Speaker 2: 02:06 Somebody said, Oh, can I help you? And you say, Oh yeah, you can, you can do this, you can peel the potatoes, you can, you can get a lot of things down. So yeah, you have to make sure that the stress really goes away. So like this, you know, it's really a great time to celebrate with family and friends, you know? Absolutely. Hey again, that number to call is (888) 895-5727. So also chef Bernard, I want to know, what do you think are the essential pieces to a Thanksgiving day dinner? You know, the balance is very, very important. And the reason I say balance is because we have a tendency to really have a very every day misgiving. So instead of that, make sure that you keep in mind that he has to be healthy and well balanced. So for example, when I like to have some, some nuts and olives and some, some vegetables, when people are coming in, arriving instead of going with something that was going to be really heavy, then you don't want some nice and solid and, and, and some as well.
Speaker 2: 02:59 That would be really nice. The other thing that I tell you that it was going to be very important and make sure that you have soup is going to rain. It's going to be cold. So you know that you want to keep everybody warm. And then you know, like a mint minestrone was with the vegetables and the brothels nice and light as well. And then yes, you have to get your Turkey yams, mashed potatoes and green beans, root vegetables ready to go. Like I said to cranberry sauce, uh, and and get all your desserts ready and, and make sure that the older beverages for adults and kids, everybody is, is, is taking care and everybody's ready to go. All right. And you know what again? One, eight, eight, eight, nine, five, five, seven, two five chef Bernard here to answer all of your Turkey day questions.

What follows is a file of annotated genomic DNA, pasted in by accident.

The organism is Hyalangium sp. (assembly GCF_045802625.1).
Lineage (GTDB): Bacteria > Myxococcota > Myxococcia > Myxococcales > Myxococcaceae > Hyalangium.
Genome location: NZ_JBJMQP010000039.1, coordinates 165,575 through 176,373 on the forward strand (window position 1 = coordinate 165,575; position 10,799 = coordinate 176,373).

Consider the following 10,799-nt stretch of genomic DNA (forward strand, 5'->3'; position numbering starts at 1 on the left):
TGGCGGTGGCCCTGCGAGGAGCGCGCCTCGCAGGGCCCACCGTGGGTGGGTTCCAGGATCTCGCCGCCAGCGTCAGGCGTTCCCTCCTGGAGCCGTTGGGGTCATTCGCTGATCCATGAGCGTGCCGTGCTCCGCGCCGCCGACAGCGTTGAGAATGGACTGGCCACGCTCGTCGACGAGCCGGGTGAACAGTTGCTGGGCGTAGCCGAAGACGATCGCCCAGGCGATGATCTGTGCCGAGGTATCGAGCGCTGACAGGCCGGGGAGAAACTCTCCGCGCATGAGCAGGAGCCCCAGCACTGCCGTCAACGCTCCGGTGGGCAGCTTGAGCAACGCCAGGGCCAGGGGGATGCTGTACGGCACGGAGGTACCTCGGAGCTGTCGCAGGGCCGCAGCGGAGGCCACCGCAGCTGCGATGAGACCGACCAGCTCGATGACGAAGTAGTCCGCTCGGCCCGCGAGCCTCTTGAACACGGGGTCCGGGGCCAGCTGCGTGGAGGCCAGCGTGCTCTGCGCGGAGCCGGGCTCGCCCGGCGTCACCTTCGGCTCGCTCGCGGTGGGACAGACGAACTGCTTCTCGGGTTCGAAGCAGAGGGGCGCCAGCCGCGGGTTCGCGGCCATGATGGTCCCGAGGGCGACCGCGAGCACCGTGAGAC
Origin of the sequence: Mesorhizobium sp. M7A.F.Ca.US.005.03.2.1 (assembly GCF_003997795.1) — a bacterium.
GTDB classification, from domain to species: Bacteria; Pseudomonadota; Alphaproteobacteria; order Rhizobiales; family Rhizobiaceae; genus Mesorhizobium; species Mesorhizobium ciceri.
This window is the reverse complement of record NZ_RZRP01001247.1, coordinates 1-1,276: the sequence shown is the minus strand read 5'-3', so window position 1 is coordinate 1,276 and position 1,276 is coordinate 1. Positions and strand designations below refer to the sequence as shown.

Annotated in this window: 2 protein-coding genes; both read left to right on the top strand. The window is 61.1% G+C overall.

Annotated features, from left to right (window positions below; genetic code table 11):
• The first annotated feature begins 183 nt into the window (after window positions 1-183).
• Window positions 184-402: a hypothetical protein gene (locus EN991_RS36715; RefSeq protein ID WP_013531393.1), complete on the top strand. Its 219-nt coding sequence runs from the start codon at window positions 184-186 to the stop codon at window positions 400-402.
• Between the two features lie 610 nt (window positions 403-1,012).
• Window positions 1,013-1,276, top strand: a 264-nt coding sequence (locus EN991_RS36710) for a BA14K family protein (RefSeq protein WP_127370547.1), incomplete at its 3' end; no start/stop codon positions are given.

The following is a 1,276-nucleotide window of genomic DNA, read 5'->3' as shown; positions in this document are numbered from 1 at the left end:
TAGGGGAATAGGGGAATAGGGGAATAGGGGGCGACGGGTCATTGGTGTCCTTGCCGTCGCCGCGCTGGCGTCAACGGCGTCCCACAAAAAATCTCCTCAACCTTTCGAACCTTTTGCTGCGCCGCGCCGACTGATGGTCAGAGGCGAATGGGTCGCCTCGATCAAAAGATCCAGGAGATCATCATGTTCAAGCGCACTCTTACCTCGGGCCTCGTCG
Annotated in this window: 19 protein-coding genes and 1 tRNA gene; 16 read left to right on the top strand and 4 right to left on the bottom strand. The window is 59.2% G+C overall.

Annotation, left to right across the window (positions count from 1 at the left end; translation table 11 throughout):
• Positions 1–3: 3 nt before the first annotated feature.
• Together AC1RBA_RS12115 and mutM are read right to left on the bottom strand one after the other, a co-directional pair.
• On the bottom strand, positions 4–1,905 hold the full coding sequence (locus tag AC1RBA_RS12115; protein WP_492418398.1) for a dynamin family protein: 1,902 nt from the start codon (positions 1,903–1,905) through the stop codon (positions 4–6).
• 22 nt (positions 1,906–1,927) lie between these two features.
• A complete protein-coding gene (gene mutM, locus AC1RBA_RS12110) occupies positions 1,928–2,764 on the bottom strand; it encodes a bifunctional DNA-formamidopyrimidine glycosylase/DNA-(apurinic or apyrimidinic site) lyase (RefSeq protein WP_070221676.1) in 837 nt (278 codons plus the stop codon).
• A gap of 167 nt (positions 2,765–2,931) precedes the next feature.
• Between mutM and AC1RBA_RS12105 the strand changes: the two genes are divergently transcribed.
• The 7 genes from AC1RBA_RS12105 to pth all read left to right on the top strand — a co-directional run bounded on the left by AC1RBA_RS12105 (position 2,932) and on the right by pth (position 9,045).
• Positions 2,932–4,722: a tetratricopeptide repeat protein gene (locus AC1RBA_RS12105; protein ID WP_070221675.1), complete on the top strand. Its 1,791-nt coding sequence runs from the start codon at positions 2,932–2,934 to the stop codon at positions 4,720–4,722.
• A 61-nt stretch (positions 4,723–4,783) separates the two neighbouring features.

Speaker 2: 03:41 So let's talk about the main course. Let's talk about the Turkey. Now most of our listeners probably have their Turkey thawing in the fridge right now. We help, but how do you make sure it's thought out? Well, the defended that you want to do is, first of all, in my opinion, you should buy fresh, organic, own natural. This is, this is where you will get the best flavor profile. Now if you have a Turkey was still frozen right now, you can get it outside, put it in the sink, make sure they have running water, we put it into what I hear to be to you submerge. And then every 30 minutes you will have to change that water until the Birdie's at about 40 degrees, but not over 40 to get 35 to 40 degrees. And then you will be ready to do thought out. So let's say that you buy your Turkey today, like right now. So you would take you about eight hours to find out if it's about 14 to 16 bounds. So you still, you're still okay. Okay. And you know what? We've got a caller on the line. We've got Alberto from San Diego. Uh, he's got a question for chef Barnard. Alberto, are you there?